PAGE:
My non-technical presentation about whether Open Source is a blessing or a curse attracted a sizeable audience despite starting early. Also we got into a good discussion about some of the points raised which again showed that Open Source in general and PostgreSQL in particular are more and more considered because of their strategic importance.

Then in November I was invited to do a presentation at Open Source India Days 2014 in Bangalore or as it nowadays is called again Bengaluru. I was able to conveniently combine the trip to the conference with a scheduled visit to our office there.

The conference was a very pleasant surprise. Despite being called the largest Open-Source conference in Asia I never made it there before. And, frankly, I was impressed about the size. Maybe not so surprisingly the conference was dominated by presentations about cloud solutions and technology.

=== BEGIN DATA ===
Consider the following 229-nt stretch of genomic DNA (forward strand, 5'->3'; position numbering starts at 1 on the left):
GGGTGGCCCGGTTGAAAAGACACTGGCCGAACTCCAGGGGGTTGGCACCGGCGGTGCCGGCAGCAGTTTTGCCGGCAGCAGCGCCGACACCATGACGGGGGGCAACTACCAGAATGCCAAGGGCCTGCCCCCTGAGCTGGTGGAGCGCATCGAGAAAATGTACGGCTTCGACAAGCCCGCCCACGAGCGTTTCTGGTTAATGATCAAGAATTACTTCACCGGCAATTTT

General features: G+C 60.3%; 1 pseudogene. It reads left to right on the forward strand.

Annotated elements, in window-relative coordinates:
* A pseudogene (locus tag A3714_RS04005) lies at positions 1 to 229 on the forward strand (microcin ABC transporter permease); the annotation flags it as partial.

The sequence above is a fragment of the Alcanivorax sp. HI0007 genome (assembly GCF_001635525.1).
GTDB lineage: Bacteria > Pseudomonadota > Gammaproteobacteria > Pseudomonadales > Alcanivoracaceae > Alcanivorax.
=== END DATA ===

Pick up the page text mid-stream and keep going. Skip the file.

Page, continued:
I, however, talked about the importance of community for businesses in particular pointing to Debian and PostgreSQL as very successful community projects. And again a large audience listened ini showing again the interest in strategic aspects of Open Source. Due to time constraints we weren't able to do a discussion during the presentation, or even allow questions/answers at the end, but a lot of people caught me afterwards to discuss points or make valuable remarks.

Both events are very worthy entries for next year's schedule.

Categories: 
Categories: Elsewhere

Russell Coker: BTRFS Status Dec 2014

Planet Debian - Fri, 05/12/2014 - 09:09